Fresh ideas for building a Christ-centred community by Lucy Moore. Overflowing with creative ideas to draw the community together for fun, food, fellowship and worship, this resource book contains 15 themed programme outlines. Each outline has ideas for creative art and craft activities, meal plans and recipes for eating together and family-friendly worship.
Here's the second rather whimsical part of my Messy Theology pontifications so far. Fortunately, I get to have 24 hours with Martyn and Jane this week, so may well have more to add after that conversation.
Please chip in.
'Messy is best when it is like a piece of elastic: tied firmly to the centre and stretching out, distorting, wrinkling, changing shape and making ridiculous noises under strain in order to reach near and far but always springing back towards that centre and drawing others towards it.
Lucy writes: I could use some help. I'm trying to create some thinking around Messy Theology. I'm not a theologian and may be doing this all wrong, so please chip in with practical help if you can. I THINK it's about looking at theology through a lens of Messiness. Why do I want to do this? I'm interested to see whether a robust understanding of the strengths and weaknesses of a Messy approach might provide a safe space for churches to use in matters over which we disagree. Also, it's interesting, just for its own sake.
Sue Fulford writes: Messy Church Theology - what does this mean to you? Could you identify a theology from your own Messy Church experience? Having recently published a book of this title, we are always keen to gather in shared wisdom, experience and questioning from others - so do let us know your thoughts on the book or how you perceive the wider issue. Feedback, doubts, encouragements and insights from you are all grist to our mill!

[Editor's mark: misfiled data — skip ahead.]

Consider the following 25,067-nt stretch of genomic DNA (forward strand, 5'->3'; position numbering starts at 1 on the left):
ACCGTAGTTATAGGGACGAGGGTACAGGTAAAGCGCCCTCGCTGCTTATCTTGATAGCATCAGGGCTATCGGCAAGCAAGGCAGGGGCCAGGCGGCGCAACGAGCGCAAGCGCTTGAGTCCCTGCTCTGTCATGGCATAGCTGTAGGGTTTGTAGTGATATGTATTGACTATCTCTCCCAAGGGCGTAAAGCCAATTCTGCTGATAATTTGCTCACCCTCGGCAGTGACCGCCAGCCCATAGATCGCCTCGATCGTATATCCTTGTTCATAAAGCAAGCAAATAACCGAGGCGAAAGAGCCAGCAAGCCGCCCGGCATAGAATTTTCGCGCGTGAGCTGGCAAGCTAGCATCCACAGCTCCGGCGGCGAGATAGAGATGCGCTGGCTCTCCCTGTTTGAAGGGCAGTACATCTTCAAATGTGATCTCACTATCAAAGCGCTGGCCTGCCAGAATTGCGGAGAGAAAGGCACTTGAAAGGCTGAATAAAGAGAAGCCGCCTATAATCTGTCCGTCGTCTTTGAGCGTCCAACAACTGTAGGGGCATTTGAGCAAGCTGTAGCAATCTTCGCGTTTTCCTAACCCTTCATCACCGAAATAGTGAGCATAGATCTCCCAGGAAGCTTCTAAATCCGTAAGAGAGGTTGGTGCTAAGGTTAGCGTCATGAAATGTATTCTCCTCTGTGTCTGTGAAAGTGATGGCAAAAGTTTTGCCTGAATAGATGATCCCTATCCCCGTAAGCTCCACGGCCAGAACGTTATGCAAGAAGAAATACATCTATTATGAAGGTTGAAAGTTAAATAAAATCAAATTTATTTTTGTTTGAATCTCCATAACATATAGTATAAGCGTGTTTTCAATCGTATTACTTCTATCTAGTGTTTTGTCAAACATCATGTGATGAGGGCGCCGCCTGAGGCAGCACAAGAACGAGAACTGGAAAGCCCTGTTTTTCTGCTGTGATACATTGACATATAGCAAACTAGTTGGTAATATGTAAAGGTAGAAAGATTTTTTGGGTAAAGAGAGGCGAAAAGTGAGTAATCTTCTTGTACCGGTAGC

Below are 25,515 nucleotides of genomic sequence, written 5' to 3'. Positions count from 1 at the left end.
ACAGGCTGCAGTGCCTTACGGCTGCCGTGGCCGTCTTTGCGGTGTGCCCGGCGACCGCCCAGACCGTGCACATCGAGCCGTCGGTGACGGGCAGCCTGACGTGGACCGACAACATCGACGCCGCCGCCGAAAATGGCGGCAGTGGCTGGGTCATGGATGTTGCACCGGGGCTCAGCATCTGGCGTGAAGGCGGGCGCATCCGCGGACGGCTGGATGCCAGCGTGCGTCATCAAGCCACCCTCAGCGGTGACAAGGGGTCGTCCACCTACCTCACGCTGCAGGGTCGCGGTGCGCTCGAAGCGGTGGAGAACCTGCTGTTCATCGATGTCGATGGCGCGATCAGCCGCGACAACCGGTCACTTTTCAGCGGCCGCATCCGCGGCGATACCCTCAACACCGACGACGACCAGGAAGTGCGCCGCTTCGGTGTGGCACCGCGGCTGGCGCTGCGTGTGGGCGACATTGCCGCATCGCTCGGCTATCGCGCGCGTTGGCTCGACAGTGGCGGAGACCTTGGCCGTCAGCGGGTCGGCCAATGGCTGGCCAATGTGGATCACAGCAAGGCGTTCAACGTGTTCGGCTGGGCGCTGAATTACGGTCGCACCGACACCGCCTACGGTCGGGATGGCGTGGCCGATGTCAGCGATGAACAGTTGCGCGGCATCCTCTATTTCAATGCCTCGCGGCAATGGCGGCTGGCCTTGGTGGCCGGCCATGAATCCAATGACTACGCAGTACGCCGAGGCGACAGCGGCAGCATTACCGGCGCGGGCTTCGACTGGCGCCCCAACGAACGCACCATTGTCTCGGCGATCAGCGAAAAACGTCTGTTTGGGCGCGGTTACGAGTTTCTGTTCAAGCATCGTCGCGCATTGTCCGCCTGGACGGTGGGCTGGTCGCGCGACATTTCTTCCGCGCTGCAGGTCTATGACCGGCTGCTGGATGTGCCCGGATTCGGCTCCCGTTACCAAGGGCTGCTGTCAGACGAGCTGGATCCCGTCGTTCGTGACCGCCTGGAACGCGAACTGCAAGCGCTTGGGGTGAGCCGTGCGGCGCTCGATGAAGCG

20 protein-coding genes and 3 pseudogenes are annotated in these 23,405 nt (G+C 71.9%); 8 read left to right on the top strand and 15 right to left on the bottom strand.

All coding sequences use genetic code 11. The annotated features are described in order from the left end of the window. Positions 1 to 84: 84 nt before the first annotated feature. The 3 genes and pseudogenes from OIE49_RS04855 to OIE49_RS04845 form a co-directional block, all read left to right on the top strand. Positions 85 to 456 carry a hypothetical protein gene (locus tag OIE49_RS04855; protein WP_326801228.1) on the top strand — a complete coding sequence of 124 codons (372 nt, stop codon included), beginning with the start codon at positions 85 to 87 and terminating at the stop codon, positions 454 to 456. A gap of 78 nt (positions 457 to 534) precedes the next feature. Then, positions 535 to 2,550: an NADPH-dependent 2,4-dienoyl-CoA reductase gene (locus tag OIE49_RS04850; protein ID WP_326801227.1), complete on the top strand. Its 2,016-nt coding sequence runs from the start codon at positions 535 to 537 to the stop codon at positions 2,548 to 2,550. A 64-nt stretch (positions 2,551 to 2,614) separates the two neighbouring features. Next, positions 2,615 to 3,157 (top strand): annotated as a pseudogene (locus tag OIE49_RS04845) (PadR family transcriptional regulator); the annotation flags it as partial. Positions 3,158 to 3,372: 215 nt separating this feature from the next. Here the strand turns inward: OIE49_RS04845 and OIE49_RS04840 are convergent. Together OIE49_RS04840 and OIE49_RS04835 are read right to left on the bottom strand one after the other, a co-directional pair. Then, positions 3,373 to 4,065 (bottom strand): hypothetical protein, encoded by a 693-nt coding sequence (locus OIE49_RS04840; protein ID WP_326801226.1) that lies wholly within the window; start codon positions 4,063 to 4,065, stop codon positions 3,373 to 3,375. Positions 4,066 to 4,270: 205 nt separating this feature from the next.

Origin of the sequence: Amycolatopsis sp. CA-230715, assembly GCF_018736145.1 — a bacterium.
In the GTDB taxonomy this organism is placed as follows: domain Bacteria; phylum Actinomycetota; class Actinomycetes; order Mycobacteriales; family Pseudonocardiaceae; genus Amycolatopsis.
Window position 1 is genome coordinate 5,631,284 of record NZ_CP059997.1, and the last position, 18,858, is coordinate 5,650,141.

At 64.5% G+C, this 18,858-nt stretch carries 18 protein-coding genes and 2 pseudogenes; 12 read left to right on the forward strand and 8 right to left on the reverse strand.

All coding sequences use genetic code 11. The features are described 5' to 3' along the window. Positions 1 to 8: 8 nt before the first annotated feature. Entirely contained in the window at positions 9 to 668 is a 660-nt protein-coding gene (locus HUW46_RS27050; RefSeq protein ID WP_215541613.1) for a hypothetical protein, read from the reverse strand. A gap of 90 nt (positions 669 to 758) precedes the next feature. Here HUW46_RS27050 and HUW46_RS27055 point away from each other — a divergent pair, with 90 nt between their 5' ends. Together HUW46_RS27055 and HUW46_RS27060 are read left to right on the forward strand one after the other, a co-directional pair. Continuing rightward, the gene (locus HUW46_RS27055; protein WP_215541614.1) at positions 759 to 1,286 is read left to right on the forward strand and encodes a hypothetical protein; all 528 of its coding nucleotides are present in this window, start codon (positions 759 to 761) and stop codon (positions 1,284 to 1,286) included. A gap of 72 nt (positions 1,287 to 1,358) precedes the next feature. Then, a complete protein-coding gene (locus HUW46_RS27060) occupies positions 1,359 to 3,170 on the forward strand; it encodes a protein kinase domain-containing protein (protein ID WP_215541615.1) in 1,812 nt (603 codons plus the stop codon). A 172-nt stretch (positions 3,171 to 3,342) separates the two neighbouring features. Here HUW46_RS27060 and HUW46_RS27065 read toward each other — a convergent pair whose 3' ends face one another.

Exploring the significance of Messy Church for the wider church
Messy Church Theology is the first title to encapsulate the academic theology of Messy Church. Through essays by contributors from a variety of church and academic backgrounds and case studies by Messy Church practitioners, it gathers together some of the discussions around Messy Church and assesses the impact of this ministry, placing it in the context of wider developments within the church community.
Alison Wooding asks for help:
I was just wondering if there is any chance you could email (or blog?) Messy Church leaders/preachers for me to ask them how they explain salvation/the work of Christ on the cross. Do they favour a certain atonement model and what craft and or visual aid would/do/did they use for the talk?'
Do email her if you have any cross illustrations.
Our own Messy Church is enjoying the sessions of Authorised Mess this year, with brief excursions to celebrate Christian festivals in season, and on Thursday we arrived at Leviticus. Now, one issue that some people seem to have with Messy Church is that we're just church-lite, spooning out easy meat and ignoring the tough stuff in Christianity, making it all fluffy and frothy and fun. And I'm sure there are some Messy Churches who do so. Ours isn't one of them.
Mary Hawes sent through this blog from Heather Zempel with some thoughts about mess in general in a godly context. I think my posture (point 1 below) is that of instigator, as Heather would agree if she could see my desk at the mo. Heather writes:
'There’s always a connection between mess and transformation, mess is the environment in which the greatest transformation usually occurs.